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February 19, 2020

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My personal history with smoking bears some similarities with the current environmental debate.

I started young, when it was the cool and adult thing to do, and smokes were cheap. By the time I was in the early stages of being addicted, it was just easier to go along with it, even though there were rogue doctors warning about the health impacts.

Then the news was more and more of the link between cigarettes and lung cancer. And emphysema. Still, it was a bit controversial as there were doctors and scientists who disputed the link. There was – and still it is the case, as far as I know – no scientifically proven, causal link between cigarettes and cancer: why does smoking cigarettes result in cancers? It was all statistical.

So it was easy to push the risks to the back of my mind. And giving the smokes up was a very, very difficult thing to do. Finally, there were always the young-man’s rationalisations of last resort: what’s wrong with living a little dangerously, who wants to live forever and it won’t happen to me anyway.

It became more difficult to ignore after I was married and I was looking fatherthood in the eye. The whole passive smoking thing was beginning to emerge as an issue – banning smoking for bars! – and I was going to have dependents, so it became more imperative to do something about it.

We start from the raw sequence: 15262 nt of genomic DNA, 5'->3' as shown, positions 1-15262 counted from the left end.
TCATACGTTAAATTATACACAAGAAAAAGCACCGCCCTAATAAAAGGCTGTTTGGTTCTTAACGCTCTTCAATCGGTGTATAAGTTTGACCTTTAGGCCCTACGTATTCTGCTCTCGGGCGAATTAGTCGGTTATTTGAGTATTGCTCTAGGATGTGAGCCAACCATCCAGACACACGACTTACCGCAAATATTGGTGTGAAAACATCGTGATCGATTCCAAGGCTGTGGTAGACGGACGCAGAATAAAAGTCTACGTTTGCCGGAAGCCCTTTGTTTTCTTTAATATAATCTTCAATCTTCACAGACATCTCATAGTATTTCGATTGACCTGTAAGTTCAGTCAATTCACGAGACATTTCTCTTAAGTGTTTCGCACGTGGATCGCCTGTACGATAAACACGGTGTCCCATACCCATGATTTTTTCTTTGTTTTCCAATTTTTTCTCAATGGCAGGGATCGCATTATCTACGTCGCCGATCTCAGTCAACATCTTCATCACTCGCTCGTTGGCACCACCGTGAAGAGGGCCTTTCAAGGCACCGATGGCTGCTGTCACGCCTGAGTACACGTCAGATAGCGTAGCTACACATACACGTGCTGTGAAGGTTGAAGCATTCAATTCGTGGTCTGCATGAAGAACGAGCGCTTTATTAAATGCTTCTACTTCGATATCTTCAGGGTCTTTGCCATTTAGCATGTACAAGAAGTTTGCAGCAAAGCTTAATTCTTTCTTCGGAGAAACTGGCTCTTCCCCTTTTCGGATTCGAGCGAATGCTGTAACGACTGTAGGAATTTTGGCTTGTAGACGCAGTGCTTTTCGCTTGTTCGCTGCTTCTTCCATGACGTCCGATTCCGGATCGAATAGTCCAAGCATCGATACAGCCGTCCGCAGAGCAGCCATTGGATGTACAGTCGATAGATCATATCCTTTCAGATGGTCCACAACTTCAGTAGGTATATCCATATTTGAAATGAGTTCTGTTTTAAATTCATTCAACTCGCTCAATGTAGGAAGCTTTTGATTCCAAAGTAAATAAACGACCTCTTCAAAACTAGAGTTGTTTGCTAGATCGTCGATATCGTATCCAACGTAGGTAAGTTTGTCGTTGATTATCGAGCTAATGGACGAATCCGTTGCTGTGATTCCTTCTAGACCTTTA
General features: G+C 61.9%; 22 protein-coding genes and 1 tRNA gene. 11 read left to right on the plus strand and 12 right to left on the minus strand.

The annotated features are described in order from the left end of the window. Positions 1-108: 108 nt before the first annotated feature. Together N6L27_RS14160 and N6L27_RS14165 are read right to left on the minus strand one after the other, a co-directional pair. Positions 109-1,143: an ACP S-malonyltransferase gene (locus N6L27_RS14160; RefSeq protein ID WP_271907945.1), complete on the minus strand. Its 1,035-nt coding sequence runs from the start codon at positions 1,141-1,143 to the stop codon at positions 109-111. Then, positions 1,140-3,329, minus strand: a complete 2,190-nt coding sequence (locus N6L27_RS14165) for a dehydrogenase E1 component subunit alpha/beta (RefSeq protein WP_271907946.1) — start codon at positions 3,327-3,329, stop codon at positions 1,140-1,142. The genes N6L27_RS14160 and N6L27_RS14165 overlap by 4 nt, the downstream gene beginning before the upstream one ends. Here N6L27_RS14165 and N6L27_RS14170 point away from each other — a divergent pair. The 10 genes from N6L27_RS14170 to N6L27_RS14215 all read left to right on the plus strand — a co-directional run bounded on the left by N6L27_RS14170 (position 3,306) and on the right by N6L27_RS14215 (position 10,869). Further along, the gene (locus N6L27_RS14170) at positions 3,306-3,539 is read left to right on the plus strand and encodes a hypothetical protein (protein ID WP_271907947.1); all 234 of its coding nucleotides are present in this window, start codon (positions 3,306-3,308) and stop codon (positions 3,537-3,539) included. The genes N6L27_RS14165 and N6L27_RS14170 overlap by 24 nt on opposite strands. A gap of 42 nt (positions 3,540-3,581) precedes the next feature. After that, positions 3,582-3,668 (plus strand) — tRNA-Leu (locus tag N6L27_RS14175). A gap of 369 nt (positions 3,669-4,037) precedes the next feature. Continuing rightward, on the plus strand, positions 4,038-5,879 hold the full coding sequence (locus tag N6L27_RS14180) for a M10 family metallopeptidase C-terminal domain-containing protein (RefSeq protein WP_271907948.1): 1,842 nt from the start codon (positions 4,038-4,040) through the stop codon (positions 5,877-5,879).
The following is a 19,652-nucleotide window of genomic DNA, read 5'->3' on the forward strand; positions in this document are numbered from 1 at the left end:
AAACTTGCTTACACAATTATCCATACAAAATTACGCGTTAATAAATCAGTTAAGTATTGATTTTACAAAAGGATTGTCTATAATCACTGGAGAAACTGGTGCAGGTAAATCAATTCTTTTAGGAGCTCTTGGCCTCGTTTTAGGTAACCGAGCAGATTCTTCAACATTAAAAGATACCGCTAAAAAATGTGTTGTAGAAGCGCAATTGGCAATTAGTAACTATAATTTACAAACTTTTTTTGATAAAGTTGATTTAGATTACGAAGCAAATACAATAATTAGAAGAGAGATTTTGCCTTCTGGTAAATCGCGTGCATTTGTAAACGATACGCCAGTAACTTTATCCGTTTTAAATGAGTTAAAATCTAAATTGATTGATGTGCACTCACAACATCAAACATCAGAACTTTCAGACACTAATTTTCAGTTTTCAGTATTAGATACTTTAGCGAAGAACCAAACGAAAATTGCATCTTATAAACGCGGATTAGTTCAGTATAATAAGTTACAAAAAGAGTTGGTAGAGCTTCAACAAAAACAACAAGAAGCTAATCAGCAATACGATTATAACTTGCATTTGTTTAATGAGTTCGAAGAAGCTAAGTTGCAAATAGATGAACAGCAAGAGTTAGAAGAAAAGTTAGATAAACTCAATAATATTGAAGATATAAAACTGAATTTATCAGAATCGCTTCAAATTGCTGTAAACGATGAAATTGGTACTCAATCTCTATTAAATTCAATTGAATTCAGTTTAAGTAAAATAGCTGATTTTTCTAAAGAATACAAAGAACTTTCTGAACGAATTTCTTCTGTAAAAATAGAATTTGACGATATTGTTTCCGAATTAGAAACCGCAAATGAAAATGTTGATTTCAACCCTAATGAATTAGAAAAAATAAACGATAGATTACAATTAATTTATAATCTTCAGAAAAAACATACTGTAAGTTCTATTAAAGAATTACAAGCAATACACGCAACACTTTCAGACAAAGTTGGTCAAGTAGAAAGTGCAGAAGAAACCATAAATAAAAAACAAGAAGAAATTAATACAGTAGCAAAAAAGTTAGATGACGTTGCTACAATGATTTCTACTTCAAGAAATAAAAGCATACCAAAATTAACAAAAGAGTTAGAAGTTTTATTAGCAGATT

Lots of attempts with varying degrees of success and failure, but I am glad I started kicking it when I was 24. Since, I have been an intermittent smoker – cigars, a packet when I go north, etc. In my 30s, though I couldn’t deny I felt better when I was off them, it was sometimes easier to just have a few. The ads had said that the body starts recovering as soon as I stopped, so I took the risk.

A couple of years back, smoking hurt my lungs immediately. Finally, there was an instant feedback from the body: pain is a great motivator! Now, it is easier to say No, though still not easy.

The benefits are multiple, some unexpected: so much money saved; breath doesn’t stink like an ashtray so others appreciate that a bit; don’t have to brave the cold and wet when I want a smoke in winter, no longer driven by the cravings, and I am still here. I haven’t avoided all the negatives: I use puffers for my breathing these days, a constant cough and I still hanker for them. Plus, I may yet develop a cancer related to smoking.

What has this to do the environment?

– Gradual transition of awareness and acceptance of the impacts of the activity

– Slow changes to social behaviour as the impacts became more accepted as real

– Fierce debates over the science

– Slow, difficult process in need of high motivation

– Entrenched vested interests mounting fierce opposition

– Backlash from smokers (mostly) faced with demands on them to make changes

– Costs of changes

A big difference is that there was no social deadline with the smoking. Sure, it would probably kill individuals over time, not to mention all the butts poisoning the waterways, but society as a whole wasn’t threatened. With the environment, there is a visible endpoint if no action or insufficient action is taken.